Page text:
Part Three of Reason No. 30 to Believe Edward de Vere Earl of Oxford was “Shakespeare”: His 1576 Letter from Siena etc…

Siena, Italy

Edward de Vere Lord Oxford wrote to William Cecil Lord Burghley from Siena, Italy on January 3, 1576, despondently observing he had “made an end to all hope to help myself by her Majesty’s service, considering that my youth is objected unto me, and for every step of mine a block is found to be laid in my way,” continuing several lines later:

“I am to content myself according to the English proverb that it is my hap to starve like the horse while the grass doth grow.”

The proverb – “While the grass grows the horse starves” – had been published in 1546 and again in 1562, the year Oxford turned twelve and, upon his father’s death, became a royal ward of the Queen in Burghley’s custody.  Composing his letter at nearly twenty-six in 1576, he recalled the proverb as though he had known it ever since his boyhood.

In the play of Hamlet, when Rosencrantz reminds the prince that “you have the voice of the king himself for your succession [on the throne] in Denmark,” he replies:

“Ay, sir, but while the grass grows – The proverb is something musty.”

The grass-horse proverb certainly would have been “musty” or outdated by the time Hamlet was written.  In any case, the references to it by the earl and the prince both occur automatically and spontaneously.  The two references to the proverb might as well have been identical reflex responses by the same man – the author, Oxford, in his letter to Burghley and in the voice of his most autobiographical creation.

(“Shakespeare” also uses the proverb in The Comedy of Errors, which may have been “The historie of Error” recorded as performed for the Queen by the Paul’s Boys – forerunner of Oxford’s Boys — at Hampton Court on New Year’s Day, January 1, 1577, just a year after Edward de Vere’s reference to the saying in his Siena letter.  Dromio of Syracuse speaks of Luciana, who has mistaken him for his twin brother: “She rides me, and I long for grass.”)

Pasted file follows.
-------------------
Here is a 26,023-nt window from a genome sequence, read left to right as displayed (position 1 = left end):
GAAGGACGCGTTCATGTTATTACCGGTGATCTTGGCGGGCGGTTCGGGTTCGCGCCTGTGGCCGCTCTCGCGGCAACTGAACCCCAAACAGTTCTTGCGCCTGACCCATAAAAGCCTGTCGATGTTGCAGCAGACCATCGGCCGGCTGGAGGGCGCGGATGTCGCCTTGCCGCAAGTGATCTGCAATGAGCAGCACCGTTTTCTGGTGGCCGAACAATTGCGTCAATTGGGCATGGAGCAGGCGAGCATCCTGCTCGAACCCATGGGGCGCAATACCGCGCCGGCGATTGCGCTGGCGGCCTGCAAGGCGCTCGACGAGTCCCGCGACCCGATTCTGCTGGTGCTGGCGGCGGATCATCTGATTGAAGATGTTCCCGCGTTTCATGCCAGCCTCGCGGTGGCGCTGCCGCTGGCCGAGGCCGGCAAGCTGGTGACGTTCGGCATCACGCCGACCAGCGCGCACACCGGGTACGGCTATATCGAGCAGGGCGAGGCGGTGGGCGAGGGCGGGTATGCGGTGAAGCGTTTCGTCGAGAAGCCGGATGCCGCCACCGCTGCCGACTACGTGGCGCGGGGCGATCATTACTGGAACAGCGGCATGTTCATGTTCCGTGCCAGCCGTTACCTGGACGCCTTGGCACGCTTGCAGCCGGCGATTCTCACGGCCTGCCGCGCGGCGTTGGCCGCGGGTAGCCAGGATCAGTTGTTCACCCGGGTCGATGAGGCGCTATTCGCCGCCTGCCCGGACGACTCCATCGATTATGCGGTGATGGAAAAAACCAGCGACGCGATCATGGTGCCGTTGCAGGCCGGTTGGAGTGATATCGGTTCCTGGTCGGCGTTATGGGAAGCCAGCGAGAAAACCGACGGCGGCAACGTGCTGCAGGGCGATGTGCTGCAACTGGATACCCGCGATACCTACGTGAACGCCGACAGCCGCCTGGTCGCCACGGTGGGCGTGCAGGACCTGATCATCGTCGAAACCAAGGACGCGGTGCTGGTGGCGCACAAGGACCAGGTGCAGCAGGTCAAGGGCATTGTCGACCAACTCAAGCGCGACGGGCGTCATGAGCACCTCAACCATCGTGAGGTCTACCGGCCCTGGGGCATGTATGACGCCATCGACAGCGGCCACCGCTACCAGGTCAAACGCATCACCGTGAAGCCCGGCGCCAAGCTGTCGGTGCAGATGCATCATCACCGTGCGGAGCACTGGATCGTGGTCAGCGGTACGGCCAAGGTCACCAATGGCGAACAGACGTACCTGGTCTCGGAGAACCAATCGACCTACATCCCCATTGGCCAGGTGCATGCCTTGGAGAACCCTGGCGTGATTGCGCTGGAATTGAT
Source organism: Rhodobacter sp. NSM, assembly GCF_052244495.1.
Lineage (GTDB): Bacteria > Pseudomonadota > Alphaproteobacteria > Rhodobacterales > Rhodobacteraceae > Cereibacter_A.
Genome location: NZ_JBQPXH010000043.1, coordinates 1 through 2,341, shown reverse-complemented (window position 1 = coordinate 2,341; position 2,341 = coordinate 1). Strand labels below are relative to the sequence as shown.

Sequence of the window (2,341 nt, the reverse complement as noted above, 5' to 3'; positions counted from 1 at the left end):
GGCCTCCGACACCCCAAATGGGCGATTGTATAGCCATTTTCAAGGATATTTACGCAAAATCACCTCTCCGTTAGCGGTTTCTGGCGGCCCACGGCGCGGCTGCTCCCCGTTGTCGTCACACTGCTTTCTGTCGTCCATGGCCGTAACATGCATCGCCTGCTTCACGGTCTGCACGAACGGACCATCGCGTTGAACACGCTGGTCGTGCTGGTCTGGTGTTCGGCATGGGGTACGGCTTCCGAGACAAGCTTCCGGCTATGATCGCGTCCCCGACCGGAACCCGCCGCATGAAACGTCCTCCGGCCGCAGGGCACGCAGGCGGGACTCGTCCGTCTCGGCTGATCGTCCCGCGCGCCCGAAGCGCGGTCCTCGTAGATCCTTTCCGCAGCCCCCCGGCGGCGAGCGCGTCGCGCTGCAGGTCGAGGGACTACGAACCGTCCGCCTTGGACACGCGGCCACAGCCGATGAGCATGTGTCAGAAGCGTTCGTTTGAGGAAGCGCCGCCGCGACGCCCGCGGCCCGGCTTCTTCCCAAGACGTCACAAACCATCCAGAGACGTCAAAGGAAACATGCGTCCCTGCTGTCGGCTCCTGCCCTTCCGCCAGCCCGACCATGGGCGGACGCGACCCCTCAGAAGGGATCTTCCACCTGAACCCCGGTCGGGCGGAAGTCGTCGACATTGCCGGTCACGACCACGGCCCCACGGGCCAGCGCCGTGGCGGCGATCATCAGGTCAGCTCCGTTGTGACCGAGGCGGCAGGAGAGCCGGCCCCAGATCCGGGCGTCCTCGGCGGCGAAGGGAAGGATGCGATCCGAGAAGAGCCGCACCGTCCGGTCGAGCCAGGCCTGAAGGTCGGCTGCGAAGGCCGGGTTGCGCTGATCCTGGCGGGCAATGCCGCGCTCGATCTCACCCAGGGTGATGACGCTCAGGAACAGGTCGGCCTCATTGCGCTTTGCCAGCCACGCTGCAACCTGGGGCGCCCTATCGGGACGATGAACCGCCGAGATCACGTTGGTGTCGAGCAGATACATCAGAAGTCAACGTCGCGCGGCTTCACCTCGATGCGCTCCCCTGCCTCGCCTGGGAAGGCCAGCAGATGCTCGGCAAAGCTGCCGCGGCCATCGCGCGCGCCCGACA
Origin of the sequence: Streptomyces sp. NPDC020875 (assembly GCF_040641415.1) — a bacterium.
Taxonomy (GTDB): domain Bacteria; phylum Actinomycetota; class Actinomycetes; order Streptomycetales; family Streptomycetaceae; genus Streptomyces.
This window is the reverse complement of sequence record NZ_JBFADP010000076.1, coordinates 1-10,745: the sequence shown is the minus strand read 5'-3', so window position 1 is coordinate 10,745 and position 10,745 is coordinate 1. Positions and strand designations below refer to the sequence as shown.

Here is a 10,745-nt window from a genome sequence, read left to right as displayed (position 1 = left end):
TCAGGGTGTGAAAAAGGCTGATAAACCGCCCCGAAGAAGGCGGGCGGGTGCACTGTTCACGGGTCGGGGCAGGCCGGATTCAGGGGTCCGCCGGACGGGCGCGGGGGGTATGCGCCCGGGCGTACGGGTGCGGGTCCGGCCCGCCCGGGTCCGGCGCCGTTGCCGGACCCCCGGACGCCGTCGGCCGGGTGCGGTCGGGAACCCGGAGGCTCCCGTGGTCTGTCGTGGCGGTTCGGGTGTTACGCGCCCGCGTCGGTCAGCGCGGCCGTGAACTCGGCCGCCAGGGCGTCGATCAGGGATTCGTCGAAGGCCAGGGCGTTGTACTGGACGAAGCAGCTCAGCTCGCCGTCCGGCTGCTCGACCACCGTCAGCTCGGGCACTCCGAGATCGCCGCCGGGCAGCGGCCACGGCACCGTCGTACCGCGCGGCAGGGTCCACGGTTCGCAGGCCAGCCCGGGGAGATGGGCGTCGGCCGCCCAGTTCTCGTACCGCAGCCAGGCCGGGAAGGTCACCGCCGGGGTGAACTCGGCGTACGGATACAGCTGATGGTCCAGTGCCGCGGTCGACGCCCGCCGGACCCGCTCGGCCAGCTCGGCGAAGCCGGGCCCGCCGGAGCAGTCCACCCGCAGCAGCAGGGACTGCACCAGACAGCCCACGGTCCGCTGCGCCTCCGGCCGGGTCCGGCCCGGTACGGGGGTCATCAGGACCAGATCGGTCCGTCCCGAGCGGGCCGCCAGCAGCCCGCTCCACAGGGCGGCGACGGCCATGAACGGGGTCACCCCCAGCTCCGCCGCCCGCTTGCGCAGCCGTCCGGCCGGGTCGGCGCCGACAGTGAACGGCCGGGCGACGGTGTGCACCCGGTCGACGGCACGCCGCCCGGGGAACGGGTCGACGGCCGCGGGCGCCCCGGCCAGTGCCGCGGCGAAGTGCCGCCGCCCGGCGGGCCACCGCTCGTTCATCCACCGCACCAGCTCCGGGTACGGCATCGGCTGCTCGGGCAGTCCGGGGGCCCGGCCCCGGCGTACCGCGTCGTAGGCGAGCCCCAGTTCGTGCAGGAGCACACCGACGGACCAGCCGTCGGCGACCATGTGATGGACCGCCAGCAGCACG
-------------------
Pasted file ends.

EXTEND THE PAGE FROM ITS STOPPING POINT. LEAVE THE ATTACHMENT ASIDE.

A street in Siena

In the same letter Oxford tells the Queen’s chief minister he is sorry to hear how hard my fortune is in England” – a plaint, William Plumer Fowler writes, that is “echoed over and over again in the Shakespeare works,” such as:

“It is my wretched fortune” – Othello, 4.2.128

“The slings and arrows of outrageous fortune” – Hamlet, 3.1.57

“So I, made lame by fortune’s dearest spite” – Sonnet 37

And in the same sentence he tells Burghley he knows “how vain a thing it is to linger a necessary mischief – a thought, Fowler notes, “that is twice impressively echoed by Shakespeare, even to the inclusion of Oxford’s identical verb ‘linger’”:

“And linger not our sure destructions on!” – Troilus and Cressida, 5.10.9

“To linger out a purposed overthrow” – Sonnet 90

A view of Siena

“Thus I leave your Lordship to the protection of almighty God,” Oxford begins his conclusion of the Siena letter, “whom I beseech to send you long and happy life and better fortune to define your felicity in these your aged years…”